42. 42. Glasgow Coma Score Decorticate (flexion) posturing Decorticate (flexion) posturing 3 No response No Response 1 Decerebrate (extensor) posturing Decerebrate (extensor) posturing 2 Withdrawal to pain Withdraws to pain 4 Localizes pain Withdraws to touch 5 Follows commands Spontaneous 6 Motor Response No response No response 1 Incomprehensible Grunts or moans 2 Inappropriate Persistently irritable, crying 3 Confused Cries but consolable 4 Appropriate, oriented Smiles, coos, cries appropriately 5 Verbal Response No response No response 1 To pain To pain 2 To verbal stimuli To loud noise 3 Spontaneous Spontaneous 4 Eye opening CHILD INFANT SCORE CRITERIA
  43. 43. Disability <ul><li>GCS 13-15 mild TBI; 9-12 moderate TBI; 3-8 severe TBI (70% mortality) </li></ul><ul><li>May have significant blood loss from associated scalp laceration </li></ul><ul><li>Basilar skull fracture </li></ul><ul><ul><li>Raccon’s eyes, hemotympanum, otorrhea, rhinorrhea </li></ul></ul><ul><ul><li>Indicates significant force but not important to immediate outcome </li></ul></ul><ul><ul><li>No prophylactic antibiotics </li></ul></ul>
  44. 44. Prevent Secondary Injury <ul><li>Early intubation to avoid hypoxia, hypercapnea </li></ul><ul><ul><li>Acute hyperventilation decreases CBF </li></ul></ul><ul><li>Evacuation of any mass lesions </li></ul><ul><li>Prevent and treat other systemic complications </li></ul><ul><ul><li>Tension PTX, significant hypovolemic shock </li></ul></ul><ul><li>Maintain adequate cerebral perfusion pressure </li></ul>
  45. 45. Prevent Secondary Injury <ul><li>Common treatable causes of secondary injury </li></ul><ul><ul><li>HYPOXIA-HYPERCARBIA-HYPERTHERMIA-HYPONATREMIA </li></ul></ul><ul><li>Isotonic fluids: avoid hypovolemia </li></ul><ul><ul><li>Running them dry is old school </li></ul></ul><ul><li>Ventilation and oxygenation </li></ul><ul><ul><li>Profound acute hyperventilation is just as bad as hypercarbia </li></ul></ul>
  46. 46. Maintain Adequate Cerebral Perfusion Pressure <ul><li>CPP= MAP – ICP (normal > 50 mmHg) </li></ul><ul><li>ICP monitoring in ?? patients?? </li></ul><ul><li>Want ICP < 20: </li></ul><ul><ul><li>Raise HOB, pCO2 30-35, avoid hyponatremia, mannitol, sedation, paralyisis, barbituates </li></ul></ul><ul><li>Want MAP > 60-70: </li></ul><ul><ul><li>Euvolemia, pressors after ruling out hypovolemic shock, r/o PTX </li></ul></ul>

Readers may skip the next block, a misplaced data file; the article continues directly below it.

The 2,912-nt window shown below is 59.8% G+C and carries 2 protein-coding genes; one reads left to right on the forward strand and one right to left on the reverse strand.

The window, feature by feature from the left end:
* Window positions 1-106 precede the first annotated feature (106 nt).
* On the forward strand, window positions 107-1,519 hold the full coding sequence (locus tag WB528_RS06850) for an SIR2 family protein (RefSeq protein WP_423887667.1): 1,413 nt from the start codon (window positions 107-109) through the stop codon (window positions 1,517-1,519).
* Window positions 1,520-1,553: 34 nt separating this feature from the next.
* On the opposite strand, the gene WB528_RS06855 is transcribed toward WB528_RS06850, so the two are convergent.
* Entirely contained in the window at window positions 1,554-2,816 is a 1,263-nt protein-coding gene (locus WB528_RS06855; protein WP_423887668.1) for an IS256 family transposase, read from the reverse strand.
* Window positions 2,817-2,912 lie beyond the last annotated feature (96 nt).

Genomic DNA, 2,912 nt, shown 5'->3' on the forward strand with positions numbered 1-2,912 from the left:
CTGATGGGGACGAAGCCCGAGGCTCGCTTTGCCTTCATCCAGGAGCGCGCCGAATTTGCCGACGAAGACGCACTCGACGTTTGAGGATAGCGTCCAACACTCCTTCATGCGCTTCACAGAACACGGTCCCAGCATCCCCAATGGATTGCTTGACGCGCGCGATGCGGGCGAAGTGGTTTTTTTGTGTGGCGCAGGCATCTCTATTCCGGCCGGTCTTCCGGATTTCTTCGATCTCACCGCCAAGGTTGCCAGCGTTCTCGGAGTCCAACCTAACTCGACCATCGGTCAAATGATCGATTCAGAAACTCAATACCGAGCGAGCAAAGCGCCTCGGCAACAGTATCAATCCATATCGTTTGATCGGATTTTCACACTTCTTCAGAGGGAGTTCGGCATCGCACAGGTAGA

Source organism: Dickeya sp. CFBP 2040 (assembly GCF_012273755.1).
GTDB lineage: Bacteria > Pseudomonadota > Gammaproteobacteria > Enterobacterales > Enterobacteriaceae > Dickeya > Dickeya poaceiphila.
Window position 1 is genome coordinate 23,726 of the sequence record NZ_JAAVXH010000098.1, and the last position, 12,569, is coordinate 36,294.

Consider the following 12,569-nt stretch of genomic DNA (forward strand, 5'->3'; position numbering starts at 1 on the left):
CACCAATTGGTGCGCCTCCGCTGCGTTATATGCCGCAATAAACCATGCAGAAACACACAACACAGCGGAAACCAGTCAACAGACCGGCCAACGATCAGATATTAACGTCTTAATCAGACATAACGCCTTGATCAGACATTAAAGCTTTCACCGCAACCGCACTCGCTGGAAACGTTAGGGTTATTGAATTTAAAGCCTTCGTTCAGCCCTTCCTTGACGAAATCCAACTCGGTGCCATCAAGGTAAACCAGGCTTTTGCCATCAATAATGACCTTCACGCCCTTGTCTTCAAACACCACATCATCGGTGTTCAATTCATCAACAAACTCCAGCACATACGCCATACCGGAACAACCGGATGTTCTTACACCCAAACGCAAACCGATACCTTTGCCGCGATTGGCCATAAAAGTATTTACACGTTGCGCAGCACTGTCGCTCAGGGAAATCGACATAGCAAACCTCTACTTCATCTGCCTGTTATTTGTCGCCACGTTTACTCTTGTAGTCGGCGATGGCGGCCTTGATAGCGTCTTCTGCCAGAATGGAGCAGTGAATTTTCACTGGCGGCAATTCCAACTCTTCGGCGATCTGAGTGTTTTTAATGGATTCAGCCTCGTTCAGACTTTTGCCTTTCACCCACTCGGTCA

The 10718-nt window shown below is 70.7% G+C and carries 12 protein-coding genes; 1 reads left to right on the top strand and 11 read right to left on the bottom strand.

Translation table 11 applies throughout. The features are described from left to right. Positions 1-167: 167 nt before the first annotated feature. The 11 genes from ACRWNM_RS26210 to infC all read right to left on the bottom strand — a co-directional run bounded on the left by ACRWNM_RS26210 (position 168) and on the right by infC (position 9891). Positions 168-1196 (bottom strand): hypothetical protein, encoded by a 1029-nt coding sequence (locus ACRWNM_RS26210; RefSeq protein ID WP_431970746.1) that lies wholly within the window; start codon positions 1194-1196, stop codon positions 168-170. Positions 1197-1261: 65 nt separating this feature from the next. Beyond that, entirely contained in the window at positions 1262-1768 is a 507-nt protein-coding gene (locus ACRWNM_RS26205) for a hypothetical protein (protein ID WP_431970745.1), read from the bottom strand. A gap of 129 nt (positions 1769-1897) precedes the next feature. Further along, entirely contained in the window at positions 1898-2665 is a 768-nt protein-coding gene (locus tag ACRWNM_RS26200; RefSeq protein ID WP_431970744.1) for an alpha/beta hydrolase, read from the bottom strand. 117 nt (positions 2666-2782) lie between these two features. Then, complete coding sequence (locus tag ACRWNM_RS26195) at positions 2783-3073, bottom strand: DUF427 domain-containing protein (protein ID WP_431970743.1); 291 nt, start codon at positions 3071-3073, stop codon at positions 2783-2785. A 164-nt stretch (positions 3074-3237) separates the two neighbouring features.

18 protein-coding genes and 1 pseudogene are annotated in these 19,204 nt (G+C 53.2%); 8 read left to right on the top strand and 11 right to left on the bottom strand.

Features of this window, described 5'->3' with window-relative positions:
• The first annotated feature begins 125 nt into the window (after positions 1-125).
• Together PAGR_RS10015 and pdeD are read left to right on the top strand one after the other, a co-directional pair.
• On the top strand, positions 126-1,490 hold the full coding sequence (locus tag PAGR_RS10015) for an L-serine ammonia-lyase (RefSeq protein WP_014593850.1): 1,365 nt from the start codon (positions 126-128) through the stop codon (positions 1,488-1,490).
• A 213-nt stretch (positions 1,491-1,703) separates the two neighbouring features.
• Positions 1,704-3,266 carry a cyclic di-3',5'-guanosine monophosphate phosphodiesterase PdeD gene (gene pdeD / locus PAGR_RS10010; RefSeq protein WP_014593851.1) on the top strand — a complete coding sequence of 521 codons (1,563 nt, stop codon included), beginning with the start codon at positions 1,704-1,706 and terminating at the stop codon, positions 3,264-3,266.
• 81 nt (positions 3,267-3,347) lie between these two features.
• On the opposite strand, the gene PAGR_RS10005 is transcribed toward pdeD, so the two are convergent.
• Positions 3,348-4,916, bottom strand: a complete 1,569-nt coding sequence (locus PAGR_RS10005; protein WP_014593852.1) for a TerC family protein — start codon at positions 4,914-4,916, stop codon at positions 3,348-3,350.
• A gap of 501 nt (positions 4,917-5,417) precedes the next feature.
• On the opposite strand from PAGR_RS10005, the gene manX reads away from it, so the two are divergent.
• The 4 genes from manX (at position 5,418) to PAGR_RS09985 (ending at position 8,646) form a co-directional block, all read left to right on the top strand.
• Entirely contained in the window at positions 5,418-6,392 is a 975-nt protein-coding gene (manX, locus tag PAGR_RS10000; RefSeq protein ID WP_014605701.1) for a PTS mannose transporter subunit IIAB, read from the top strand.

47. 47. SECONDARY SURVEY
  48. 48. Abdominal Trauma <ul><li>In the multiple injured trauma victim, evaluation of abdomen problematic </li></ul><ul><li>U/S not as well tested in children </li></ul><ul><ul><li>less volume present </li></ul></ul><ul><li>DPL invasive </li></ul><ul><li>CT scan only if “metastable” and well “protected” </li></ul>
  49. 49. Abdominal Trauma Lab Data/Radiology <ul><li>CBC, Electrolytes, Amylase, LFT’s, Coagulation profile, U/A, Type and Cross </li></ul><ul><li>Establish 2 large bore IV’s with one above the diaphragm </li></ul><ul><ul><li>peripheral, intraosseous, cut-down, percutaneous CVC </li></ul></ul><ul><li>Lateral C-spine, Chest, and Pelvis plain films </li></ul><ul><li>Place NG/OG, Foley Catheter </li></ul>
  50. 50. Abdominal Trauma Imaging Studies <ul><li>CXR, pelvis films </li></ul><ul><li>CT Scan : If there is evidence of injury or unable to examine abdomen </li></ul><ul><ul><li>Chest CT in teenagers </li></ul></ul><ul><li>Retrograde Urethrogram if blood at urethral meatus </li></ul><ul><li>Abdominal Ultrasound </li></ul><ul><ul><li>to r/o hemoperitoneum in multiple injury trauma </li></ul></ul><ul><li>Arteriogram : for pelvic injuries with bleeding </li></ul>
  51. 51. Abdominal Trauma CT Scan <ul><li>Used to evaluate Chest, Abdomen, Pelvis and Retroperitoneum </li></ul><ul><li>Shows free fluid well </li></ul><ul><li>Shows solid organ injury well </li></ul><ul><li>Shows viability of organs based on perfusion </li></ul><ul><li>Hemorrhage shown by extravasation of contrast </li></ul>
  52. 52. Abdominal Trauma CT of the abdomen & pelvis is not effective for ruling out hollow viscus injuries
  53. 53. Abdominal Trauma Diagnostic Peritoneal Lavage <ul><li>For bleeding/perforation in abdominal cavity </li></ul><ul><li>Sensitivity >95% for injury </li></ul><ul><ul><li>injuries more often stable in children than adults </li></ul></ul><ul><li>False positive blood due to pelvic fracture </li></ul><ul><li>Misses retroperitoneal injuries </li></ul><ul><li>FAST has essentially replaced DPL in ED </li></ul><ul><li>Technically difficult to perform </li></ul><ul><li>Still has role in head injured patient to rule out bowel injury </li></ul>
  54. 54. Abdominal Injuries <ul><li>Blunt trauma in pediatrics has much higher mortality than penetrating trauma </li></ul><ul><li>Multiple organ injury is far more common with blunt than with penetrating trauma </li></ul><ul><ul><li>High mortality when several organ systems are injured </li></ul></ul><ul><ul><li>Hemorrhage, sepsis, renal failure </li></ul></ul>